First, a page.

The last day of the 2018 Union Station Farmers' Market.EXPAND
The last day of the 2018 Union Station Farmers' Market.
Linnea Covington

Goodbye to the Union Station Farmers' Market — Until Next Spring

If one word could describe the last day of the 2018 Union Station Farmers' Market and the end of the fall growing season it would be "bittersweet," and just about everyone we talked to there on Saturday, October 20, used that phrase.

"It's always kind of bittersweet when that first freeze comes in, but once it happens it's a relief, because we're so tired," says Christian Toohey, owner of Boulder-based Toohey & Sons Organic, whose farm got the first deep freeze last Sunday when temps hit 12 degrees. "We are still farming a little, but a lot of our work now is end-of-season cleanup."

Christian Toohey of Toohey & Sons Organic.EXPAND
Christian Toohey of Toohey & Sons Organic.
Linnea Covington

Not that anyone would ascertain the growing season was over by the looks of the market. The weather proved perfect, sunny and warm enough for a T-shirt in the sun or light sweater in the shade. A solid blue sky with nary a rain cloud in sight canopied the day, and enough bright produce was for sale that it was hard to picture that first frost Toohey mentioned. You could even say it was the perfect time to be at the farmers' market, and based on the meandering crowd, others agreed.

Two market-goers holding up giant kohlrabi and a turnip from Thistle Whistle Farm.EXPAND
Two market-goers holding up giant kohlrabi and a turnip from Thistle Whistle Farm.
Linnea Covington

All around the market, shoppers picked up hearty winter squash, which gleamed in shades of orange, white, yellow and green. It was the right time for apples, too, and the samples given out by Ela Family Farms proved sweet and juicy. Peppers were in abundance at stands run by Thistle Whistle Farm and Lost Creek Farm, and came in all varietals, heat levels, colors and sizes, such as himo togarashi frying peppers, aji Colorados and cayennes.

Colorful winter squash grown by ACRES at Warren Tech.EXPAND
Colorful winter squash grown by ACRES at Warren Tech.
Linnea Covington

As customers came and went from his stand, Josh Olsen of ACRES at Warren Tech peddled celery root and Georgia candy roaster squashes. He, too, said he found the last day to be a little sad but also a relief. "We all look forward to the end of the season, but are also already thinking about next year and how to refine the process," he says.

A pile of celery root grown by ACRES at Warren Tech.EXPAND
A pile of celery root grown by ACRES at Warren Tech.
Linnea Covington
ACRES at Warren Tech's farm technician, Dave DeMalteris, and chef/instructor Josh Olsen.EXPAND
ACRES at Warren Tech's farm technician, Dave DeMalteris, and chef/instructor Josh Olsen.
Linnea Covington

At the True West Tacos cart, the 2018 farmers' market has proven a real boon to the business.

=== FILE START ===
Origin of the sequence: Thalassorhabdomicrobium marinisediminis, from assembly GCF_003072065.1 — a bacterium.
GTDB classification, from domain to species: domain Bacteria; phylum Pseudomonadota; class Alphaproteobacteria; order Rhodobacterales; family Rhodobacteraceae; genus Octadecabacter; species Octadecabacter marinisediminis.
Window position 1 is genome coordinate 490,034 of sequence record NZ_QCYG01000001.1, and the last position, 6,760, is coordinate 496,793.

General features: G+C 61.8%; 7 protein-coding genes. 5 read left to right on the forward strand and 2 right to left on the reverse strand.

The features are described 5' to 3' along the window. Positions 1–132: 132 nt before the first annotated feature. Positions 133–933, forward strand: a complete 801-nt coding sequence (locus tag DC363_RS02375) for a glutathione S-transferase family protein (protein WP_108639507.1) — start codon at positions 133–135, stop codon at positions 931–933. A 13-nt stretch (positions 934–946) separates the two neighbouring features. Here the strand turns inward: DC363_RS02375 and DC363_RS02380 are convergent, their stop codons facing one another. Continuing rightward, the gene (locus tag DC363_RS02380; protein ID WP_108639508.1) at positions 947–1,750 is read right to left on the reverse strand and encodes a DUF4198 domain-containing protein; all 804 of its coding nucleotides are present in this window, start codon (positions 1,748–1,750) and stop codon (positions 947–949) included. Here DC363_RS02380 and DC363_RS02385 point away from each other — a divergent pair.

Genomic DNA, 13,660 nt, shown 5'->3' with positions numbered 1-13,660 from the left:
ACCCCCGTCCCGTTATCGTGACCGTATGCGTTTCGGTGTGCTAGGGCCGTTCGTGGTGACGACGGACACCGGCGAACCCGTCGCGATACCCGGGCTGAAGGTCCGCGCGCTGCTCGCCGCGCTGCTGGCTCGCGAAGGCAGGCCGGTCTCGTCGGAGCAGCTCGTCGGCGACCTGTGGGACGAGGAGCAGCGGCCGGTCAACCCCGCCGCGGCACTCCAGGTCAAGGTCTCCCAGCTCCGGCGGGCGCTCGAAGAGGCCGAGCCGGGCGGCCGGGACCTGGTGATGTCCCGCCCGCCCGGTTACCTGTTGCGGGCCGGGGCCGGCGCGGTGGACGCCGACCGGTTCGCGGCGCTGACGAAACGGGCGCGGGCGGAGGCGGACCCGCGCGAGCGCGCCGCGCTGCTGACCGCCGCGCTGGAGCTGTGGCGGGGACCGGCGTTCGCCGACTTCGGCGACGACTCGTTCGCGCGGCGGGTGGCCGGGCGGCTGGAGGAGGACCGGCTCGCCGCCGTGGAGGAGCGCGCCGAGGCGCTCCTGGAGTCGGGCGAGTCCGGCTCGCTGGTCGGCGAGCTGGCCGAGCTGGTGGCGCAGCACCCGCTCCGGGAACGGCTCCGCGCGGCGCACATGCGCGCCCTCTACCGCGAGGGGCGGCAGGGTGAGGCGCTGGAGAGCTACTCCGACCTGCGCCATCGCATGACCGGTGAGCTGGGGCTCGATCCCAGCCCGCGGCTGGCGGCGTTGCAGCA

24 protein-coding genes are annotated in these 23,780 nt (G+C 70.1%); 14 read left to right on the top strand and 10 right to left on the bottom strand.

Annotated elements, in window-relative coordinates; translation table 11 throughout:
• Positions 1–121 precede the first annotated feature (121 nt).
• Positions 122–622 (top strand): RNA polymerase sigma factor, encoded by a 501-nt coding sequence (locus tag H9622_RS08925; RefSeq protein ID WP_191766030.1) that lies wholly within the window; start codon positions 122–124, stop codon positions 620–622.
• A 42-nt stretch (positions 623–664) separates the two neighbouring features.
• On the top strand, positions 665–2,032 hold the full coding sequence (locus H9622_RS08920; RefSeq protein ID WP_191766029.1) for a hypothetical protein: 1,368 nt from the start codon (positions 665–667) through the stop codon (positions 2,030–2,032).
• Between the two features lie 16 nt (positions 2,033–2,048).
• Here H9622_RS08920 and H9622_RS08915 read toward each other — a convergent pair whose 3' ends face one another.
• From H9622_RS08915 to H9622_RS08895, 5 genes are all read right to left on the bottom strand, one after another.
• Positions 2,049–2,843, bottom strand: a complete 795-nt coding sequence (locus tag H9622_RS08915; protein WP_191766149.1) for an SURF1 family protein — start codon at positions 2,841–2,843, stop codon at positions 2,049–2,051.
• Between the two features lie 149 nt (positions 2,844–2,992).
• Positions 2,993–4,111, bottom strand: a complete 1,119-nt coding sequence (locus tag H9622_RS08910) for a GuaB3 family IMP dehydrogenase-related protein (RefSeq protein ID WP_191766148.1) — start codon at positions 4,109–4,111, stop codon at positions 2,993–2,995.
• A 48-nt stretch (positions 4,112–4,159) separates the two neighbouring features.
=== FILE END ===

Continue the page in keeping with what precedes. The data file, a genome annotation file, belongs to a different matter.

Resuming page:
"It was dope, and it's amazing how many people came in from the A Line and didn't know the market was going on," says Brady Berno, who worked the True West stand all season. "You get a two-hour wait for Snooze and people are like, 'I don't want to do that' and would come get a breakfast taco."

The year was so good, says Berno, that as long as they are asked back, True West Tacos plans to have a stand again next year, even though the venture just opened up a more permanent spot inside American Bonded in RiNo. Growth on all fronts appears to be the major theme of 2018.

Lovely greens were still available at the Union Station Farmers' Market's last day.EXPAND
Lovely greens were still available at the Union Station Farmers' Market's last day.
Linnea Covington
Marcus McCauley of McCauley Family Farms in Longmont.EXPAND
Marcus McCauley of McCauley Family Farms in Longmont.
Linnea Covington

"This season was pretty good, and we got to make new relationships and meet the community," says Marcus McCauley of McCauley Family Farms in Longmont. "There's a lot of excitement growing about the market, but we need to get the word out even more."

Micro Farms had a bevy of end-of-season tomatoes, peppers and more.EXPAND
Micro Farms had a bevy of end-of-season tomatoes, peppers and more.
Linnea Covington
Squash available at Cure Organic Farm out of Boulder.EXPAND
Squash available at Cure Organic Farm out of Boulder.
Linnea Covington

Elyse Wood, operations manager for Boulder County Farmers Markets (which runs the Union Station market) agrees. This was the first year the Union Station Farmers' Market was self-sustaining. When it started in 2016, it had the backing of the USDA Farmers Market Promotion Program, and this was the first season the venture did without that help. So far, it's working well.

"We want to continue to become ingrained in the Denver community," says Wood. "Slow growth is a real thing, and we are in it for the long haul and plan to continue to grow."

Come 2019, we will see the farmers' market again in Union Station, with spring's freshness and variety. Until then, you can still shop at the Saturday Boulder Farmers' Market from 8 a.m. to 2 p.m., and the Saturday Longmont market from 8 a.m. to 1 p.m., both until November 17.

Potatoes are in season and available all winter.EXPAND
Potatoes are in season and available all winter.
Linnea Covington
Crumbles Bakery sells all kinds of fresh-baked cakes.EXPAND
Crumbles Bakery sells all kinds of fresh-baked cakes.
Linnea Covington
Grains From the Plains features Colorado-grown wheat berries and other grains.EXPAND
Grains From the Plains features Colorado-grown wheat berries and other grains.
Linnea Covington
Apples and pears from Ela Family Farms.EXPAND
Apples and pears from Ela Family Farms.
Linnea Covington
A wagon of winter squash at the Union Station Farmers' Market.EXPAND
A wagon of winter squash at the Union Station Farmers' Market.
Linnea Covington

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